I didn’t choose Wales: it chose me. After moving to Birmingham from Germany, I came down to Cardiff for a conference and immediately fell in love with the city. This inspired an application for a job at Cardiff University, and when the offer arrived I accepted it enthusiastically – I already knew of the potential for a greater quality of life in Wales.
I initially worked for the University as Programme Director of German, but then assumed my current role as Lecturer, and Co-Director of International Engagement, at Cardiff University’s School of Music.
This combination of both a German and a musical background has given me a unique view of the distinctiveness of Welsh culture. A robust Celtic creativity permeates it in so many different ways. This is a small nation, but one with a very established and developed sense of tradition that still plays a part in the everyday lives of people.
Today, Wales is very much in touch with its roots as a land of literature, legend, folklore and music: there are numerous festivals celebrating this culture of creativity. At these festivals, everyone can experience a uniquely nurturing sense of belonging and community that is stronger and more cultivated than I have encountered elsewhere. It’s therefore been easy for me to find like-minded people to share my love of music, art, history and myth.
My homeland Germany is of course one that is also steeped in culture and creativity, but there are some very special aspects of Welsh culture, including the wonderful tradition of singing - especially choral singing - that permeates and unites the nation. Hearing Welsh singing, whether a professional choir or a full-throated host of rugby fans, is an unforgettable experience.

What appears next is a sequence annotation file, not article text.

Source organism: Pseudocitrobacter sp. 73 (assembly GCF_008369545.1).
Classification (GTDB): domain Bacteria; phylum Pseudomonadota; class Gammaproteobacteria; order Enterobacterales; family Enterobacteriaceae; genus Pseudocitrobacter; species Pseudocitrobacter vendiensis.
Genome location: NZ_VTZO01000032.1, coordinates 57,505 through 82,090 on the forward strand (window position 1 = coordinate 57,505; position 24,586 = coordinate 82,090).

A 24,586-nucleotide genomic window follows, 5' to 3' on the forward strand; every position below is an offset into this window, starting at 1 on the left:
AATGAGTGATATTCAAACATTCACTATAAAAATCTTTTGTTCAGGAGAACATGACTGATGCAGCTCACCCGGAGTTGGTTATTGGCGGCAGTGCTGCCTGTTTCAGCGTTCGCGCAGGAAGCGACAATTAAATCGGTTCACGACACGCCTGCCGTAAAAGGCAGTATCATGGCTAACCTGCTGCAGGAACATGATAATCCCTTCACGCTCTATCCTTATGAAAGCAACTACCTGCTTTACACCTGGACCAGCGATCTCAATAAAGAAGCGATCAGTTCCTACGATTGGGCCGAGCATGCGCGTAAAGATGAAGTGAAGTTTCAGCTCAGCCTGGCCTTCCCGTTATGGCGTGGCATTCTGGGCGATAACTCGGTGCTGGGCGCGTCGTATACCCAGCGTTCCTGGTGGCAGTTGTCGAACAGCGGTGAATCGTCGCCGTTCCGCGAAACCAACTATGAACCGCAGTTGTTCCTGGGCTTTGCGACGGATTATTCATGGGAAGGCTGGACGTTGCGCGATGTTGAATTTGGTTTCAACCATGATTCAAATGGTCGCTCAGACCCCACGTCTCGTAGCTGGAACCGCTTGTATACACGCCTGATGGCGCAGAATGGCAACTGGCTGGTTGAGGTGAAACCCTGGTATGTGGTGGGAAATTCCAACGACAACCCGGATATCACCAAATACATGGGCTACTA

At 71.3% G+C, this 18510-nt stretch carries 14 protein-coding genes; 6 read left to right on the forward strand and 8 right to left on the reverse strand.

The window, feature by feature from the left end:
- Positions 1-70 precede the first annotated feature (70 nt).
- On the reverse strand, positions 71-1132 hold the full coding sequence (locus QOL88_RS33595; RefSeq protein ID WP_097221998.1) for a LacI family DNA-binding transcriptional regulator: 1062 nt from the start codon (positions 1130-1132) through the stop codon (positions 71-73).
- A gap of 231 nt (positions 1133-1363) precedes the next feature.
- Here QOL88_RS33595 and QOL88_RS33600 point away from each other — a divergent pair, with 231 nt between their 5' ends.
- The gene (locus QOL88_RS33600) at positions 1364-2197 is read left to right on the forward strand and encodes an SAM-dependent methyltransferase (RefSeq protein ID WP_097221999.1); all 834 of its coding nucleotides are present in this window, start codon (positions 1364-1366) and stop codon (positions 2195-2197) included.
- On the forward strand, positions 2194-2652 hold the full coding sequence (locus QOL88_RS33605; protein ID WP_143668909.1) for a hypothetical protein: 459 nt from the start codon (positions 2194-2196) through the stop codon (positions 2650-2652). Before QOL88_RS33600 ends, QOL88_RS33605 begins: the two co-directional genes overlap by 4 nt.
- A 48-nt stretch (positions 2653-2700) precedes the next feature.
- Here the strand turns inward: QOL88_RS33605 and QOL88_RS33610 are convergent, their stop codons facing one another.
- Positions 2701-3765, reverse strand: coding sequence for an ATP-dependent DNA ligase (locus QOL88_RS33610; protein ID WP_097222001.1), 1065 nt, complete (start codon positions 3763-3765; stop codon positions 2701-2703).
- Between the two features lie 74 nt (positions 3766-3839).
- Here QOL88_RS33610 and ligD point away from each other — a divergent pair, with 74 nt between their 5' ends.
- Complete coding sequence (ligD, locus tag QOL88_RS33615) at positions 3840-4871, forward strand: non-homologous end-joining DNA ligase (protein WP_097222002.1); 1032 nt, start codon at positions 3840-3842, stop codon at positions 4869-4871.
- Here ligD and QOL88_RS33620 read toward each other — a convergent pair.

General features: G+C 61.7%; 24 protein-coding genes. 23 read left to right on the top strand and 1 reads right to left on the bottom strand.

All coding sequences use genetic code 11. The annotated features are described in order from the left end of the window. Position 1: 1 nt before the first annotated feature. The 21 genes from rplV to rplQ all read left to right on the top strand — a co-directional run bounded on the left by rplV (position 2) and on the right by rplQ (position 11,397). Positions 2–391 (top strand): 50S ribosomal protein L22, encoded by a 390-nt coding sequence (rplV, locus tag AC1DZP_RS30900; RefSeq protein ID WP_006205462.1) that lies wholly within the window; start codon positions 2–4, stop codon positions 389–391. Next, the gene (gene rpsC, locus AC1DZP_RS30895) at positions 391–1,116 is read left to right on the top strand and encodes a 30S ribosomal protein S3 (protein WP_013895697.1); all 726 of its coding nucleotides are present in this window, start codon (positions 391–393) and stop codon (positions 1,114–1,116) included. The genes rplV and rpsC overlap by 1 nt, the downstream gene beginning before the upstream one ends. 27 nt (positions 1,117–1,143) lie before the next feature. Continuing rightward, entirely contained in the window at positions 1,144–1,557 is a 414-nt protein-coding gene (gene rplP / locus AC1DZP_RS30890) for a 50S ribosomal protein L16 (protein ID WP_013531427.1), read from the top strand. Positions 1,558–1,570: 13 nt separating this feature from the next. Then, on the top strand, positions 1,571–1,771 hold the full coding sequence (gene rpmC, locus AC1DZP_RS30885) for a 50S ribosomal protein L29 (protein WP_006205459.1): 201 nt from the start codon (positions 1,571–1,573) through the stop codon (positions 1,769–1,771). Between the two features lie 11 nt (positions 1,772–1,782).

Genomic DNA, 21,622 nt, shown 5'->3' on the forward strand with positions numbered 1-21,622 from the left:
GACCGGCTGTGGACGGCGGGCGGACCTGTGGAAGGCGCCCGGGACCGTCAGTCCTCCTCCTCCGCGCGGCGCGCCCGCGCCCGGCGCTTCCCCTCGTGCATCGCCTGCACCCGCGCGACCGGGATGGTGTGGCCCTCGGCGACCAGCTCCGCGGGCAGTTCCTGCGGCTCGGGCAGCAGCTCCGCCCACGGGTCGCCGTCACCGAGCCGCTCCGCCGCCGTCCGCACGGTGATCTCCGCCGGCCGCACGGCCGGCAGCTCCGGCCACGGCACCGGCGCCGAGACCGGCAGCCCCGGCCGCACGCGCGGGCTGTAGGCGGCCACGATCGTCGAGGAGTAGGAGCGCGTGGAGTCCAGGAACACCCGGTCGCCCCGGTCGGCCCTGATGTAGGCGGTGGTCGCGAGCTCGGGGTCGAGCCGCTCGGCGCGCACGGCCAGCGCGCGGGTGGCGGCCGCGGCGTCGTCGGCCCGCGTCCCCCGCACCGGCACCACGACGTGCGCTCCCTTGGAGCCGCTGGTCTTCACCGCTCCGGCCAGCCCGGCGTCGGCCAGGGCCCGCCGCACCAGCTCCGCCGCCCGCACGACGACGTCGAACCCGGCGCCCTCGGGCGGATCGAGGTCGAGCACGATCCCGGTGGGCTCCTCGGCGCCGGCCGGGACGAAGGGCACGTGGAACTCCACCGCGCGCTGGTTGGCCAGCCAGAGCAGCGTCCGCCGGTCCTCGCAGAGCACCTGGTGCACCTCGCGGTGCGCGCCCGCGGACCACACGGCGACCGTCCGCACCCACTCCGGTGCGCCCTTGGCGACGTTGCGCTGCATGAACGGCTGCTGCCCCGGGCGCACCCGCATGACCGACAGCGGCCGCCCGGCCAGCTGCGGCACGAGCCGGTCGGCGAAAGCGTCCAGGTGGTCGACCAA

Sport more generally is an important element of the Welsh identity. The national football team’s success at Euro 2016 - when they made the semi finals - was a real watershed moment in putting this identity on the international stage. My office phone was ringing off the hook as one German radio station after another got it touch to interview me about how it felt to be a German in Wales during such an unexpectedly exciting period. Since the tournament, more and more of my German friends and family have travelled to the nation to experience its unique aspects first-hand.
Living in Cardiff, I have access to an astonishing depth of culture that is on offer right on my doorstep. One example is the Welsh National Opera: Collaborative projects with colleagues there have let to close links with one of the world’s best theatre companies. This has benefited both me and my students.
The lifestyle in Cardiff is surprisingly laid back for a capital city. People are hospitable, kind and informal. This is the first place I have lived where a bus driver stopped and let me on to the bus when I was running for it, rather than looking the other way! It’s these little gestures that make life here so pleasant.
The city is an ideal size: it provides all of the advantages of living in a capital, but very few of the disadvantages: no long commutes, overcrowded streets or polluted air. And the breeze coming in from Cardiff Bay is certainly refreshing!
It’s easy for people across the country to get to Cardiff to experience the buzz of events, activities and sites of national significance that are the living heart of Wales. I’m reminded of this every day when I pass the impressive National Museum on my way to work.
But although Cardiff is the capital, and the largest city, the spirit of the nation remains egalitarian. Assets like the National Library of Wales which is - in Aberystwyth in mid-Wales - are spread across the country. This convivial approach embodies the spirit of the nation, in my view. My travels around the rest of Wales have left me with two main memories: of the unspoiled scenic beauty of the country, and of the unforced warmth of the welcome.